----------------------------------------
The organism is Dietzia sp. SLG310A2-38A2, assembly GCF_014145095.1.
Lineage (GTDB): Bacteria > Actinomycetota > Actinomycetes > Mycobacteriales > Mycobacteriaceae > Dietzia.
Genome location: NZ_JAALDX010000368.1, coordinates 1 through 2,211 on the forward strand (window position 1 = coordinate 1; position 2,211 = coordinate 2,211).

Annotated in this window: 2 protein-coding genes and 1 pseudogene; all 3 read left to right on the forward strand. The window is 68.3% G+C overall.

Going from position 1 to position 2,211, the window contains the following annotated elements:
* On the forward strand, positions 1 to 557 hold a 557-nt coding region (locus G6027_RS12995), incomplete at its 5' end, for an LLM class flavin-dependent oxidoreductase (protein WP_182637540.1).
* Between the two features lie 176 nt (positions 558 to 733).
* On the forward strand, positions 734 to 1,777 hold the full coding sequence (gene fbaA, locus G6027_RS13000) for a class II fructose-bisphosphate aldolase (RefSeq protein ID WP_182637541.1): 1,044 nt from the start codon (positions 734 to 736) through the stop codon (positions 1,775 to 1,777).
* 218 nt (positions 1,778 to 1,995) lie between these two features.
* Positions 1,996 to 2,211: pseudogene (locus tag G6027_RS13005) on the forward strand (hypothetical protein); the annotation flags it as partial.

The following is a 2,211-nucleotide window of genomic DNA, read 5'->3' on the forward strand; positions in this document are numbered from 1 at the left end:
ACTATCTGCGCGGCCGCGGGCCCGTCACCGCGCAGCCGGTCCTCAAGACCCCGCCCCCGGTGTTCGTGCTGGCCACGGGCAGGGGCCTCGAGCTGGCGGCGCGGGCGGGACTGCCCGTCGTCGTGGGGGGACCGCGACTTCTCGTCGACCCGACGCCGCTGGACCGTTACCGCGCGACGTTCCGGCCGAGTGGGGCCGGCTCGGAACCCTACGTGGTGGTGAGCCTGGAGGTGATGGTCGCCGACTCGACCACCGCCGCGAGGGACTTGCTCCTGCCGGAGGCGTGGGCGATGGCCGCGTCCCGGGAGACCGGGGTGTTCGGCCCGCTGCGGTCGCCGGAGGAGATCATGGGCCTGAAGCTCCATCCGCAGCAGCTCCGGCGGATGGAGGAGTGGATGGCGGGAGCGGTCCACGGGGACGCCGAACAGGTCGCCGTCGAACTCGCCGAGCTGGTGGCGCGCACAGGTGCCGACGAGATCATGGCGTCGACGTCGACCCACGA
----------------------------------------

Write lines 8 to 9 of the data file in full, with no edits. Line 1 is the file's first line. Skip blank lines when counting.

* On the forward strand, positions 734 to 1,777 hold the full coding sequence (gene fbaA, locus G6027_RS13000) for a class II fructose-bisphosphate aldolase (RefSeq protein ID WP_182637541.1): 1,044 nt from the start codon (positions 734 to 736) through the stop codon (positions 1,775 to 1,777).
* 218 nt (positions 1,778 to 1,995) lie between these two features.